Afterwards, we were treated to a movie collage of ingame footage with various locations, weapons and acrobatics, but then the real fun began. We got to see some singleplayer levels, including a huge outdoor landscape where the objective was to destroy several turrets that were protected by a slew of enemies. You play as Julia, an Imperial Guard soldier, backed up by a large teammate who is fitted with a long-range mortar weapon to destroy the turrets while you fend off the guards protecting the base. In this early stage of development (the title is slated for Q4 2004), the enemy AI already seems quite capable of putting up a good fight, properly using their jetpacks to change positions, attack from various angles or come at you from the air. Your teammate followed at a safe distance, picking off the objectives from afar with his mortars which exploded with a "vengeance" upon impact. After that, we got to see a large indoor section, which showed off some sort of control centre with tons of tunnels, ramps, connecting bridges, and once again, tons of enemies. One of the objectives of the singleplayer campaign is to make people familiar with the controls of the game, so the transition to the multiplayer portion of the game will be more seamless.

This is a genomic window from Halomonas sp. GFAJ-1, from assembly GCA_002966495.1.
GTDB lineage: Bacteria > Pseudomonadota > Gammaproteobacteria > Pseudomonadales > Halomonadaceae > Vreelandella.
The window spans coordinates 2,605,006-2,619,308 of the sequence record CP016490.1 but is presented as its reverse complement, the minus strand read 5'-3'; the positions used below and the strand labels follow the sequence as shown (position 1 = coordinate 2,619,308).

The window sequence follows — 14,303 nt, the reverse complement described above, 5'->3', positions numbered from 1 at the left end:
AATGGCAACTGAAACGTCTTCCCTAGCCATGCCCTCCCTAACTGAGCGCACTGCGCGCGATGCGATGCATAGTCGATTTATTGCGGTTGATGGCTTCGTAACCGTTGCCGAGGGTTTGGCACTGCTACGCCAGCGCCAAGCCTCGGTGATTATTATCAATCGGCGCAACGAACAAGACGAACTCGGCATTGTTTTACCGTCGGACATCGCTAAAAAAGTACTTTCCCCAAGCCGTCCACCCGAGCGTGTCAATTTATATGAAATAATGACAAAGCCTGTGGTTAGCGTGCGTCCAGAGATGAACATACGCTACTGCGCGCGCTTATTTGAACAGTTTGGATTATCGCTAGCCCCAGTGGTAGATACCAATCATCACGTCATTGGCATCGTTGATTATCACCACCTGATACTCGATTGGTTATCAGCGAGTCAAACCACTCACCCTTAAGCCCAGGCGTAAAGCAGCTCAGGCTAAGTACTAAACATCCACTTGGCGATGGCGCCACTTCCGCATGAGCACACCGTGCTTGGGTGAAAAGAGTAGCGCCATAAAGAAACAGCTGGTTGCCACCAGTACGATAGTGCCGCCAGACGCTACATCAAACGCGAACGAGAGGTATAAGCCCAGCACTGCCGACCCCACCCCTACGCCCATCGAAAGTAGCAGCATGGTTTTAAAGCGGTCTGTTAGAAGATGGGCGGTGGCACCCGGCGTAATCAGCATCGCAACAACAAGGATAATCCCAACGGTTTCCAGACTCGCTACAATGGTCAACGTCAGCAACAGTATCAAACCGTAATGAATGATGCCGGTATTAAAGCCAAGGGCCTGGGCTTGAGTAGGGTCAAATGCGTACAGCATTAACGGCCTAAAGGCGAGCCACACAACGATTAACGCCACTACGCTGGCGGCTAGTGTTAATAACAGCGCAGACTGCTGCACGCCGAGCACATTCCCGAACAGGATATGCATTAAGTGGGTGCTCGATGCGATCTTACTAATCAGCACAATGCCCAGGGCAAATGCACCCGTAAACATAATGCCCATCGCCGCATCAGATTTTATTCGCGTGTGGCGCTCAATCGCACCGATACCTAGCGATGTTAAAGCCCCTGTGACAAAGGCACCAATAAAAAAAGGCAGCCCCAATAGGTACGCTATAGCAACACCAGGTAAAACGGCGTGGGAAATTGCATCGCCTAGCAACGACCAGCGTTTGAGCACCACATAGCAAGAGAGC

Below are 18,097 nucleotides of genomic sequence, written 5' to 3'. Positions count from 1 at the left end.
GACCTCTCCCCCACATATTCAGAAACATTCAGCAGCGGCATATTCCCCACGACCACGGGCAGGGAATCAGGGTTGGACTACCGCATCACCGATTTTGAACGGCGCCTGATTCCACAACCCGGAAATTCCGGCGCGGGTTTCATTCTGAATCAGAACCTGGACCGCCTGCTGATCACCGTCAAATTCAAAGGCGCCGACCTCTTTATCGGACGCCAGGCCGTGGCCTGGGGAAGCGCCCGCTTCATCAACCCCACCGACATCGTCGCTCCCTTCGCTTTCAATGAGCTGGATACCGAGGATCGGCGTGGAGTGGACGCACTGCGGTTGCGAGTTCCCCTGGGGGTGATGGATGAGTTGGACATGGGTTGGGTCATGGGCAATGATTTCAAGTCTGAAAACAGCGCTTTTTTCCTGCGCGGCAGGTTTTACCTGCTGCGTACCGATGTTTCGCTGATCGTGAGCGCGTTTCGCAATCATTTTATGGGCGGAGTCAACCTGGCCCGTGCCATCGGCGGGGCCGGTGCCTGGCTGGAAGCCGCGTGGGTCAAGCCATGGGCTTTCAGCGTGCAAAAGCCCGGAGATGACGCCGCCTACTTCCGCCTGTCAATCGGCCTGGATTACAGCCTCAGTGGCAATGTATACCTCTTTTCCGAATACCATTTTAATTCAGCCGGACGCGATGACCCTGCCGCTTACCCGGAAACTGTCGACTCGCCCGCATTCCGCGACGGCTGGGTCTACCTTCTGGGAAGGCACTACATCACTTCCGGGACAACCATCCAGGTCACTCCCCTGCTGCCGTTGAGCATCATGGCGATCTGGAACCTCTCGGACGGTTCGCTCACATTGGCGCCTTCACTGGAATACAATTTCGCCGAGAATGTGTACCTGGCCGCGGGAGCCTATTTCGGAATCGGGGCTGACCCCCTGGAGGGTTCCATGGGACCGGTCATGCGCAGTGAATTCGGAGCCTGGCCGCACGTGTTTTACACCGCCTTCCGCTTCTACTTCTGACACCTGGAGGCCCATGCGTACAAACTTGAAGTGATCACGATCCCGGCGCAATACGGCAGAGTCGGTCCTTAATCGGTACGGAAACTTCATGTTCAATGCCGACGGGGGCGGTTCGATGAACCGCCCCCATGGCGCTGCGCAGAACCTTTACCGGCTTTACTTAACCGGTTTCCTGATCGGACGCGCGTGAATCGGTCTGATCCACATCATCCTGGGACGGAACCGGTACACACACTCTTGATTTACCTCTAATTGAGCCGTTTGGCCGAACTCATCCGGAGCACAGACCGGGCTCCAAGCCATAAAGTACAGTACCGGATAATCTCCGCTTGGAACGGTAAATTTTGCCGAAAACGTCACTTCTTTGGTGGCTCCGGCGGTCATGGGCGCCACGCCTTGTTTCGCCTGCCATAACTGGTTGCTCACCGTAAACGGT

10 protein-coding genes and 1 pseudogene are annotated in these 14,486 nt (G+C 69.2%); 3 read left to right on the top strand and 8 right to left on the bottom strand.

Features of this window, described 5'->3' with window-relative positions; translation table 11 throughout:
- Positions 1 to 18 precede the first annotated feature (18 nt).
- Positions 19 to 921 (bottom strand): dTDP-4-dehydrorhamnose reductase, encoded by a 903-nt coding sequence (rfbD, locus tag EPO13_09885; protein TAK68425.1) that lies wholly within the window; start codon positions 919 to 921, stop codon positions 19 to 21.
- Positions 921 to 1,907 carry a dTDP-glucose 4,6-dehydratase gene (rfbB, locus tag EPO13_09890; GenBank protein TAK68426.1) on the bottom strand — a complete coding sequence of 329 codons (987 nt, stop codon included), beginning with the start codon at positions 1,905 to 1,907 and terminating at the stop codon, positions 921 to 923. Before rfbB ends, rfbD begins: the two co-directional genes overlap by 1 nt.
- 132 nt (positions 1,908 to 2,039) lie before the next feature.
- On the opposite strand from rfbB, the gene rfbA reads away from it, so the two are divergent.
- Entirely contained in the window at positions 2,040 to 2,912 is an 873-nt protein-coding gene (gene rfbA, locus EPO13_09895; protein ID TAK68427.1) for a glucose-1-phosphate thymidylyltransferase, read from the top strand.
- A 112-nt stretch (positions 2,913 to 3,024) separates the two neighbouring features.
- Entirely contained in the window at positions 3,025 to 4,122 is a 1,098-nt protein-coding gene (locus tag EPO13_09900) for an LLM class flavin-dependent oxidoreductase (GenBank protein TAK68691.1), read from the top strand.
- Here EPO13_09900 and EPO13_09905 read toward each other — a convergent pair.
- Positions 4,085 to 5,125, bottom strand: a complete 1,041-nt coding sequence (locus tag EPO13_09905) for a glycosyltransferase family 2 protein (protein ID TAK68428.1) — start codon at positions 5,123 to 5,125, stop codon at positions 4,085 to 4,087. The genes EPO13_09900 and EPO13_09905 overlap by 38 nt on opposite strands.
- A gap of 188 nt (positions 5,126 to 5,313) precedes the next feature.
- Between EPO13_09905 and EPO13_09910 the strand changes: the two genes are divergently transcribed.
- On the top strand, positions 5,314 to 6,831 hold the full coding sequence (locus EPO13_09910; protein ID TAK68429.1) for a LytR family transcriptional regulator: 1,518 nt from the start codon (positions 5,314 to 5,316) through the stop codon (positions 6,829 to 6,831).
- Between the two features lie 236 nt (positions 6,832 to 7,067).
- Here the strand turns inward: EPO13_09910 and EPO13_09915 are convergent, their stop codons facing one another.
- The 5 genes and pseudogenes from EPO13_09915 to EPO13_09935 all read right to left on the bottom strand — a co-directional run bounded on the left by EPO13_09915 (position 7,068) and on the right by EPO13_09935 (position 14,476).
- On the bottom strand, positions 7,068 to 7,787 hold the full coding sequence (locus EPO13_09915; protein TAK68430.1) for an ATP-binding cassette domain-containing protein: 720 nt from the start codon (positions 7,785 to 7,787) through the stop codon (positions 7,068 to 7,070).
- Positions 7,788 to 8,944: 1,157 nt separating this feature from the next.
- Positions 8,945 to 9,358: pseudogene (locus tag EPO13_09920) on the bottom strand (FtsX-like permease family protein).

Next we got to see a few multiplayer maps, ranging from a large urban city in ruins, a smaller arena map with cheering fans to give you a "sports" feeling, rocky canyons, wastelands, underground/cave map, to an Alpine setting and a specific map called "Fort," which was the focus of the multiplayer presentation.